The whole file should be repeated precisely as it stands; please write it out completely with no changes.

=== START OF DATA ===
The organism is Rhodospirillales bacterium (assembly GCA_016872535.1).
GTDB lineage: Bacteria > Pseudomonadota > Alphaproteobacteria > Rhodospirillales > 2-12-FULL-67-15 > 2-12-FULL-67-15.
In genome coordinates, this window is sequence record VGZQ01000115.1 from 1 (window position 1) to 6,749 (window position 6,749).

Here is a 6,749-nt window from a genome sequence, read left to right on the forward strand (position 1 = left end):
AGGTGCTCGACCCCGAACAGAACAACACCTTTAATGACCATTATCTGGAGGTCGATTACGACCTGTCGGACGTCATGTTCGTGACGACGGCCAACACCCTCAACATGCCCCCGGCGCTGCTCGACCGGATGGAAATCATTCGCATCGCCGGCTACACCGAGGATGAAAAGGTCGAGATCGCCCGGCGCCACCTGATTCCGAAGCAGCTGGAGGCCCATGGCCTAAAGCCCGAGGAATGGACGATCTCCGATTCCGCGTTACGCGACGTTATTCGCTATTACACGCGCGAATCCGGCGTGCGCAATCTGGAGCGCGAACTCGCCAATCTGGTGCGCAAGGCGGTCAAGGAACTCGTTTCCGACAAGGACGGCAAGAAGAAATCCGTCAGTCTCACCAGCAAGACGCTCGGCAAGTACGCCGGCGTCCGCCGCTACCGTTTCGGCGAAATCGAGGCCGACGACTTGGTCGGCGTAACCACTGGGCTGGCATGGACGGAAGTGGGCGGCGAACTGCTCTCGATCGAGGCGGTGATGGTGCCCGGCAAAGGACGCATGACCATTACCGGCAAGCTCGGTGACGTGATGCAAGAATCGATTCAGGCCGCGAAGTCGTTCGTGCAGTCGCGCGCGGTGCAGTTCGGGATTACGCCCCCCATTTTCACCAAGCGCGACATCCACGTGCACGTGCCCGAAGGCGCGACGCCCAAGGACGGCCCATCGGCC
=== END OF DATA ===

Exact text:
The organism is Rhodospirillales bacterium (assembly GCA_016872535.1).
GTDB lineage: Bacteria > Pseudomonadota > Alphaproteobacteria > Rhodospirillales > 2-12-FULL-67-15 > 2-12-FULL-67-15.
In genome coordinates, this window is sequence record VGZQ01000115.1 from 1 (window position 1) to 6,749 (window position 6,749).

Here is a 6,749-nt window from a genome sequence, read left to right on the forward strand (position 1 = left end):
AGGTGCTCGACCCCGAACAGAACAACACCTTTAATGACCATTATCTGGAGGTCGATTACGACCTGTCGGACGTCATGTTCGTGACGACGGCCAACACCCTCAACATGCCCCCGGCGCTGCTCGACCGGATGGAAATCATTCGCATCGCCGGCTACACCGAGGATGAAAAGGTCGAGATCGCCCGGCGCCACCTGATTCCGAAGCAGCTGGAGGCCCATGGCCTAAAGCCCGAGGAATGGACGATCTCCGATTCCGCGTTACGCGACGTTATTCGCTATTACACGCGCGAATCCGGCGTGCGCAATCTGGAGCGCGAACTCGCCAATCTGGTGCGCAAGGCGGTCAAGGAACTCGTTTCCGACAAGGACGGCAAGAAGAAATCCGTCAGTCTCACCAGCAAGACGCTCGGCAAGTACGCCGGCGTCCGCCGCTACCGTTTCGGCGAAATCGAGGCCGACGACTTGGTCGGCGTAACCACTGGGCTGGCATGGACGGAAGTGGGCGGCGAACTGCTCTCGATCGAGGCGGTGATGGTGCCCGGCAAAGGACGCATGACCATTACCGGCAAGCTCGGTGACGTGATGCAAGAATCGATTCAGGCCGCGAAGTCGTTCGTGCAGTCGCGCGCGGTGCAGTTCGGGATTACGCCCCCCATTTTCACCAAGCGCGACATCCACGTGCACGTGCCCGAAGGCGCGACGCCCAAGGACGGCCCATCGGCC